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WanderClaret
04-01-2014, 06:03 PM
Over the years I've seen the CM faithful provide useful information on a range of issues so here goes. At the end of the month I have a 2 day assessment center for a job as a trainee buyer. I've done one before but it was only over the course of one day so I'm not entirely sure what to expect (I didn't get the last one and it was a while ago).

If anybody has any advice or tips I would greatly appreciate it, I already work in the sector so I'm pretty knowledgeable about the job itself, just not the assessment process. Cheers guys!

1968claret
04-01-2014, 06:59 PM
Wander,
There are a number of different exercises that could be used. Role plays, group discussion, psychometric tests
You can get books in whsmith which give hints and tipson assessment ccentres. Probably also quite a lot on Google.

Good luck

barracuda
04-01-2014, 07:17 PM
Be positive and outgoing and ask questions and get yourself noticed by the decision-makers

Edit - And smile

WanderClaret
04-01-2014, 07:34 PM
Thanks, sounds a lot like I had anticipated. I have already done some psychometric tests in the previous application stage but they will presumably revisit those? Slightly concerned about the role play exercises, the one I did previously the assessor seemed to be trying to be as contradictory and unhelpful as possible, to the point of it devaluing the point of the task at times I felt.

I assume there will be some kind of social event after the first day as the candidates will be from nationwide and most likely stopping in accommodation near the offices. I think I will try and just be as natural as possible and see what happens, don't really want to over think it too much. Thanks again!

SIeeperclaret
05-01-2014, 09:44 AM
I've done quite a few assessment centres in the past and know people who have assessed them too. Here are some general tips:

Group Exercise: They will time you for your first intervention and also how relevant and insightful it was. Read the prep material carefully and summarise the task at the start. Offer to keep track of time for the group and suggest some relevant timings so 20 mins for discussion, 10 mins summary/agreement time etc and make sure people sick to it. During discussions, make sure you don't dismiss others suggestions out of hand. Build on them where possible and say things like "that's a good suggestion but it might be difficult to do that because of... To get around that we could... (Your suggestion)". Encourage others to join in if they're quiet by asking their opinions on your ideas and build support and momentum.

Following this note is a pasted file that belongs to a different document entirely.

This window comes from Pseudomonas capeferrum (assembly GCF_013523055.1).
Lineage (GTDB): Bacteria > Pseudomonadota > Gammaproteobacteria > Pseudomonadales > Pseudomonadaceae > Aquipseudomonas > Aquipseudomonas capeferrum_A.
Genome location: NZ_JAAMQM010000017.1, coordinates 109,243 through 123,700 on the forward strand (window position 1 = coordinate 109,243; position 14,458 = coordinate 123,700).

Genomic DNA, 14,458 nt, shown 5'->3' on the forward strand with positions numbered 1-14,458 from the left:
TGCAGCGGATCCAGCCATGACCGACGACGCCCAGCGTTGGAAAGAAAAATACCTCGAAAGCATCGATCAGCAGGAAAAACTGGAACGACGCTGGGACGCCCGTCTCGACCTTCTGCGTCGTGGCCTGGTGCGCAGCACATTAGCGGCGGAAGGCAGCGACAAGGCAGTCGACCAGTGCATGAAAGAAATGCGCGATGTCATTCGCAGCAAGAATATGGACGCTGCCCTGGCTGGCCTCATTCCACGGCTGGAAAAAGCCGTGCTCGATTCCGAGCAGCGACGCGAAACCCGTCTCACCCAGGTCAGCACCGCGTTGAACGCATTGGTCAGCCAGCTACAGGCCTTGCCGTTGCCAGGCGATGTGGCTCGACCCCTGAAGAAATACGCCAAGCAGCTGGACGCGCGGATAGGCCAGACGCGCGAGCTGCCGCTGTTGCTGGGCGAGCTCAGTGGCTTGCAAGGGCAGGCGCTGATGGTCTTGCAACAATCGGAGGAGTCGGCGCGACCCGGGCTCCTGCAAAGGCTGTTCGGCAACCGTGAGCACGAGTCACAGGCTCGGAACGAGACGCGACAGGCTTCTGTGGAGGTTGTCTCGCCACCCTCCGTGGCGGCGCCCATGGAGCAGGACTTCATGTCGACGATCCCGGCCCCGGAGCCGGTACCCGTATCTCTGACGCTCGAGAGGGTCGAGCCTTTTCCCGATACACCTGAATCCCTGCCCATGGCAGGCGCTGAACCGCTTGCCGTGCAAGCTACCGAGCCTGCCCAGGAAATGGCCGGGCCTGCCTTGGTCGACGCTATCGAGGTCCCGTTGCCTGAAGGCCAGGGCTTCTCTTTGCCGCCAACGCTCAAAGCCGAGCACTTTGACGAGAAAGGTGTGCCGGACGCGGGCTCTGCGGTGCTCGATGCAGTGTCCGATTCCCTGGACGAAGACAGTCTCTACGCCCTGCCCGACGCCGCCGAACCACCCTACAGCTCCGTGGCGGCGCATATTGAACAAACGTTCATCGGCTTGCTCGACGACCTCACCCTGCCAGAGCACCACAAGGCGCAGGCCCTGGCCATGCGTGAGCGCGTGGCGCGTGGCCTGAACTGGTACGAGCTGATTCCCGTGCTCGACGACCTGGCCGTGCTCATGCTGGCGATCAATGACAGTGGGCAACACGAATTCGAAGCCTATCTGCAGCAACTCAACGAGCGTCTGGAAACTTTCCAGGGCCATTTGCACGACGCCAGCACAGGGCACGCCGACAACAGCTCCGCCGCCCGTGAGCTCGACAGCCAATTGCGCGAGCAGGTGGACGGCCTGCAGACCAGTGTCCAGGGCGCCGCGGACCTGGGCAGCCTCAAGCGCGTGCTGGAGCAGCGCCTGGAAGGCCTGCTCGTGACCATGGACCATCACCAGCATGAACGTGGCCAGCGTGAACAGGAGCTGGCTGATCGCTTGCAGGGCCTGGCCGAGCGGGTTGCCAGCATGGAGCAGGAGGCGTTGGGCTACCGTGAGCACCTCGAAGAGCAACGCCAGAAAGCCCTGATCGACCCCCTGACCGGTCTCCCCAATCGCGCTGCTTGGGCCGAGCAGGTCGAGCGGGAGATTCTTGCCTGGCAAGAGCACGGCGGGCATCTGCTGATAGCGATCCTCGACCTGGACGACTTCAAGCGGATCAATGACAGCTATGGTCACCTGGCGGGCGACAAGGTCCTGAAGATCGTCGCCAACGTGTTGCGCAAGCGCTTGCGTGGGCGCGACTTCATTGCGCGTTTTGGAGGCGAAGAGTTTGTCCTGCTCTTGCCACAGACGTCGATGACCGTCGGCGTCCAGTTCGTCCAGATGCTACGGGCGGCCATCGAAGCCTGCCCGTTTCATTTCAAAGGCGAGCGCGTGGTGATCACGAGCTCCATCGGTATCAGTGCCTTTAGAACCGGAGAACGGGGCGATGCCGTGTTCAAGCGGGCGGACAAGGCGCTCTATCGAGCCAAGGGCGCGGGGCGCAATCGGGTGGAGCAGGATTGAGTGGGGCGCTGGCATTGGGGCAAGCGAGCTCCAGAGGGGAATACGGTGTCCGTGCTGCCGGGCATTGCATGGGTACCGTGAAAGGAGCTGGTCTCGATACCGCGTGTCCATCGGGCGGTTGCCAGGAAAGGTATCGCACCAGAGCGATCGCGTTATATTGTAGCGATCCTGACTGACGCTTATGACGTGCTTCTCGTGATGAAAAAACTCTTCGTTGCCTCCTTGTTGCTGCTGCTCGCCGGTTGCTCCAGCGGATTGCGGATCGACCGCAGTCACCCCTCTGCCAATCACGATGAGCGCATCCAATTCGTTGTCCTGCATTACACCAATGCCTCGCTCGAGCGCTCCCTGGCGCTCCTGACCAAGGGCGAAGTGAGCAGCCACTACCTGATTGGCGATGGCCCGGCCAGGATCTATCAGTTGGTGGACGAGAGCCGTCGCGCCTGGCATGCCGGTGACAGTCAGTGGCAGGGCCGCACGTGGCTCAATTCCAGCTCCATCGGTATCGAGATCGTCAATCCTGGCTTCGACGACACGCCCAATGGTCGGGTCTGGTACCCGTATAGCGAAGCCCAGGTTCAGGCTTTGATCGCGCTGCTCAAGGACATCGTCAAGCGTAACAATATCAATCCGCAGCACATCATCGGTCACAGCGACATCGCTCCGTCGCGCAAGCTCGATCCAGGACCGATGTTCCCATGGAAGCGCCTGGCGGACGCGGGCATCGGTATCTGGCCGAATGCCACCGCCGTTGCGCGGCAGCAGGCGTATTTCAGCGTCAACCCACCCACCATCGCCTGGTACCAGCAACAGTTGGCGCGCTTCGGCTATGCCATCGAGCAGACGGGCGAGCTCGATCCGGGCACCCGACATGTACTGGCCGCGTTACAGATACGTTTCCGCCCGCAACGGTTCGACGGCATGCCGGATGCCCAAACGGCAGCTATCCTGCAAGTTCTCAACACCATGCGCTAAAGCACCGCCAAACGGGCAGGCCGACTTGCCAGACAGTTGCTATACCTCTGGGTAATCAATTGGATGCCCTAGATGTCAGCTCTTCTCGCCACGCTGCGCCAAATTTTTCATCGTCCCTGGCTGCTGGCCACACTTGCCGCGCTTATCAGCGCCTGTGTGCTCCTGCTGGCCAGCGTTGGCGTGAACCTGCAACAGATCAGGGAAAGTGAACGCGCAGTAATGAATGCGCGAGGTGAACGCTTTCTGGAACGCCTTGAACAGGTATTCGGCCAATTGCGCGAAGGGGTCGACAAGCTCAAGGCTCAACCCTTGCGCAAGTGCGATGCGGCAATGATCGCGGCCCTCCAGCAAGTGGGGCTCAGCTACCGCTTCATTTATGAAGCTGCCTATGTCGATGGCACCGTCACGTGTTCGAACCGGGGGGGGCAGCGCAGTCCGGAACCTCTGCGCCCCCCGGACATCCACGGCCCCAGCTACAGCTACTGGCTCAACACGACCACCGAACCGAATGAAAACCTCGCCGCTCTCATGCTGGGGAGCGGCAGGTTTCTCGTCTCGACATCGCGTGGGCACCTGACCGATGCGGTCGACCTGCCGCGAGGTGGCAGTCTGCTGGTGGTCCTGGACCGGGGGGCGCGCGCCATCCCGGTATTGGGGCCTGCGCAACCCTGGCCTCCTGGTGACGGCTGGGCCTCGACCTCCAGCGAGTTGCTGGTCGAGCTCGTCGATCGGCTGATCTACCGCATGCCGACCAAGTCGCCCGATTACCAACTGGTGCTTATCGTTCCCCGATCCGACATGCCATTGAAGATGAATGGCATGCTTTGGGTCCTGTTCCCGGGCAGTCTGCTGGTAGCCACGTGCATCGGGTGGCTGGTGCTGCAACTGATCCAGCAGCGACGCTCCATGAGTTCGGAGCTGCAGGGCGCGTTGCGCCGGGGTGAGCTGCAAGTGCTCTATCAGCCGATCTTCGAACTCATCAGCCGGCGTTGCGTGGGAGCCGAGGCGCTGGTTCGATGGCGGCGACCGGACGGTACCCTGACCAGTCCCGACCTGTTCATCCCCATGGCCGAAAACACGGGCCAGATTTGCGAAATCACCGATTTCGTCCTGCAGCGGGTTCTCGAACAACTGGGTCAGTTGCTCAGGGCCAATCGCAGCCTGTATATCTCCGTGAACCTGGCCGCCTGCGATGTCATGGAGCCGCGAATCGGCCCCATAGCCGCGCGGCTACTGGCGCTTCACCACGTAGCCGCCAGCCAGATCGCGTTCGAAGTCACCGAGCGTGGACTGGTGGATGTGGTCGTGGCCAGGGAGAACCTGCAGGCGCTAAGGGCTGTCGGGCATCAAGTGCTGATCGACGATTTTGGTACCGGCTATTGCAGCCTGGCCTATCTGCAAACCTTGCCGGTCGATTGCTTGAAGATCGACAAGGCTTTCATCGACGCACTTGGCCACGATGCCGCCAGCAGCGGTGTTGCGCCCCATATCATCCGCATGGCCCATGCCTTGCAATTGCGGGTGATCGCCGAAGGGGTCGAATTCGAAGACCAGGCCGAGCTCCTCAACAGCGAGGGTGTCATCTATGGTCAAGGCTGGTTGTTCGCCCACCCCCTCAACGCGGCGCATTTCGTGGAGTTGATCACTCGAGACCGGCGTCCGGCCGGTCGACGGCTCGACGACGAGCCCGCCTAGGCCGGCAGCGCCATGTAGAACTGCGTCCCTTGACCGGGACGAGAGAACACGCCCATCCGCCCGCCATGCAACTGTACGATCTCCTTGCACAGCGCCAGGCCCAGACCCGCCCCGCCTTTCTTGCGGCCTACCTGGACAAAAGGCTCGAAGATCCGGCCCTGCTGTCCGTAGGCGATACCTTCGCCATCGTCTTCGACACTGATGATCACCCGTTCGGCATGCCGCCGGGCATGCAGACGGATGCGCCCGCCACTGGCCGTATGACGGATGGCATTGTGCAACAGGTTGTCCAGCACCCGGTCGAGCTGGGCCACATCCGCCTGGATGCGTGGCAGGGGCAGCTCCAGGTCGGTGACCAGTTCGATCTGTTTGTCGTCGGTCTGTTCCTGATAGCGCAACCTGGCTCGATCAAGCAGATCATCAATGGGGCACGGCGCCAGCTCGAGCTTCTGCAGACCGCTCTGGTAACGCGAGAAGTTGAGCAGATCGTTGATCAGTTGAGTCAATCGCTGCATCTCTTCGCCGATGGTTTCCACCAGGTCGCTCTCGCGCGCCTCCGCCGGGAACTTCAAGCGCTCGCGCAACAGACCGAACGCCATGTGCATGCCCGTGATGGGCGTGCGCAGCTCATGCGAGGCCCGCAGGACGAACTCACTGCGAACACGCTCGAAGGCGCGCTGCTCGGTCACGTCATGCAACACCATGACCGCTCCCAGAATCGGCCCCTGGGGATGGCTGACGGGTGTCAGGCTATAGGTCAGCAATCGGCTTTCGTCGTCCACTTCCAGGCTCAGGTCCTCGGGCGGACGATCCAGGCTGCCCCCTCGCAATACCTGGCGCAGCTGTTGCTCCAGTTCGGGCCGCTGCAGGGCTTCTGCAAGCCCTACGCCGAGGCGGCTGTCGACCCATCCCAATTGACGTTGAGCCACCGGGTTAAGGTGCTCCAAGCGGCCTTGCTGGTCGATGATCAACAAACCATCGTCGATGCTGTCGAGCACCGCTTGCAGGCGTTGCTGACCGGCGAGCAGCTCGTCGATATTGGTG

Role play: You must believe what you're saying! Depending on the scenario you'll probably have some different options you will need to choose from. M

SIeeperclaret
05-01-2014, 10:07 AM
Apologies for the typos and autocorrect fails! That's what typing on a phone does for you! :-)

stalbansclaret
05-01-2014, 12:41 PM
As someone who has participated in such assessments, on boith sides, I think Sleeper Claret offers some excellent advice for you.
If you are,in a written exercise, given a situation and asked to set out what you would do I find a useful technique to avoid "brain-freeze" is to immediately do a SWOT analysis of the situation
ie Strengths, Weaknesses, Opportunities and Threats. You can then think about how you
- Capitalise on strengths
- Counteract Weaknesses
- Take advantage of Opportunities and
- Act to nullify Risks

Good luck.

WanderClaret
05-01-2014, 04:56 PM
Thanks a lot, some really constructive responses. I shall take it on board and let you know how I get on. UTC!

SIeeperclaret
17-03-2014, 09:28 PM
How did it go?